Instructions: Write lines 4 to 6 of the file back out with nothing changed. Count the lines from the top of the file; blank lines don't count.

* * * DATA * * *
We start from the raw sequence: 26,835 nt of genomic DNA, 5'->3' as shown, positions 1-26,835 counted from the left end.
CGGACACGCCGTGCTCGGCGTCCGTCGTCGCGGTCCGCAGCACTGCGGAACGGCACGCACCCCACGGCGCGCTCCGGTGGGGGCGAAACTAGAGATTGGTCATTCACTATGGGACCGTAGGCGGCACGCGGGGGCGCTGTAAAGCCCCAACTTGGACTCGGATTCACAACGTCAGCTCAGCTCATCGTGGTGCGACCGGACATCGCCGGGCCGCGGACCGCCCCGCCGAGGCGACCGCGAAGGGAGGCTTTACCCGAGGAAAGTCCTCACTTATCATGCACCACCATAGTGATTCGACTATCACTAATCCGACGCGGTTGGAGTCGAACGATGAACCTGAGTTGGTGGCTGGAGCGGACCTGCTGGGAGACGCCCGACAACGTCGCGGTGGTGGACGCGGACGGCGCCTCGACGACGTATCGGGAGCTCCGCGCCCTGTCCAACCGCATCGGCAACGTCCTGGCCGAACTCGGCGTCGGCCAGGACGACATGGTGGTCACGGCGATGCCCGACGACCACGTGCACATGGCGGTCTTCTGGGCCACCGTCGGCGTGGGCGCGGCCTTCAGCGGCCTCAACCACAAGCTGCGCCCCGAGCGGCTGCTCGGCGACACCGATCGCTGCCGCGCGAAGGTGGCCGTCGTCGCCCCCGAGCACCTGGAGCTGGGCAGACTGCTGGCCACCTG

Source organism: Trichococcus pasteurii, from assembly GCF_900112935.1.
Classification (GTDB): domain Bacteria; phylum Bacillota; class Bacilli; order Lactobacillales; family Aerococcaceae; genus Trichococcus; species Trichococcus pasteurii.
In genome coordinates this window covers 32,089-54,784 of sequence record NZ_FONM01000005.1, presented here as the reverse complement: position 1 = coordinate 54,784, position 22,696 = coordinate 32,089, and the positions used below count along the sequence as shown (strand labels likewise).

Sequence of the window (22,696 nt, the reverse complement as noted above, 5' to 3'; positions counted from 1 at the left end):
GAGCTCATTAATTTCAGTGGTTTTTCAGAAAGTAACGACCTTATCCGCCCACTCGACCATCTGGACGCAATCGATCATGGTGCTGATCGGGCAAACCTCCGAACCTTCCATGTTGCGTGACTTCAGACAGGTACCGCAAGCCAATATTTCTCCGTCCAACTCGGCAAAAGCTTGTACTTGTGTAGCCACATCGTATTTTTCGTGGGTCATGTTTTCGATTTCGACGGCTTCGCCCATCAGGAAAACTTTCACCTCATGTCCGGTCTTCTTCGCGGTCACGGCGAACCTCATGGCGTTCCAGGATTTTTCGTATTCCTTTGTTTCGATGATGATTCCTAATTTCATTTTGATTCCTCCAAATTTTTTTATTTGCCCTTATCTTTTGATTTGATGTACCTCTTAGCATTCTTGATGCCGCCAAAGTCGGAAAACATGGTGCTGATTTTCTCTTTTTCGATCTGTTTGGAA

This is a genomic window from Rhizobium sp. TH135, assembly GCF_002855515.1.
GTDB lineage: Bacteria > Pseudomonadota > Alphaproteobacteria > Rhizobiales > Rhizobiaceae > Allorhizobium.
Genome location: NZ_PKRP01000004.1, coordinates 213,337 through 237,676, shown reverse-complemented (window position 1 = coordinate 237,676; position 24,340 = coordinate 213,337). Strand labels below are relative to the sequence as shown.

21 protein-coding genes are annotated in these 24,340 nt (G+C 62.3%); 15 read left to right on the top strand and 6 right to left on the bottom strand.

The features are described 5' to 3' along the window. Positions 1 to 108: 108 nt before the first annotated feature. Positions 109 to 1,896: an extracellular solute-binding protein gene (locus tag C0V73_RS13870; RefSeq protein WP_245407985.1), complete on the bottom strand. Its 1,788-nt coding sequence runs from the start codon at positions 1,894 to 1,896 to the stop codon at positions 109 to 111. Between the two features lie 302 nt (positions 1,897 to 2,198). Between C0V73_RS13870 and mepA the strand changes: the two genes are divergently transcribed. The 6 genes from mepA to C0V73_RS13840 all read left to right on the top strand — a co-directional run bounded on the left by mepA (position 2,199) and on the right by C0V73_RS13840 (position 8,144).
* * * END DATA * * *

Classification (GTDB): domain Bacteria; phylum Bacillota; class Bacilli; order Lactobacillales; family Aerococcaceae; genus Trichococcus; species Trichococcus pasteurii.
In genome coordinates this window covers 32,089-54,784 of sequence record NZ_FONM01000005.1, presented here as the reverse complement: position 1 = coordinate 54,784, position 22,696 = coordinate 32,089, and the positions used below count along the sequence as shown (strand labels likewise).

Sequence of the window (22,696 nt, the reverse complement as noted above, 5' to 3'; positions counted from 1 at the left end):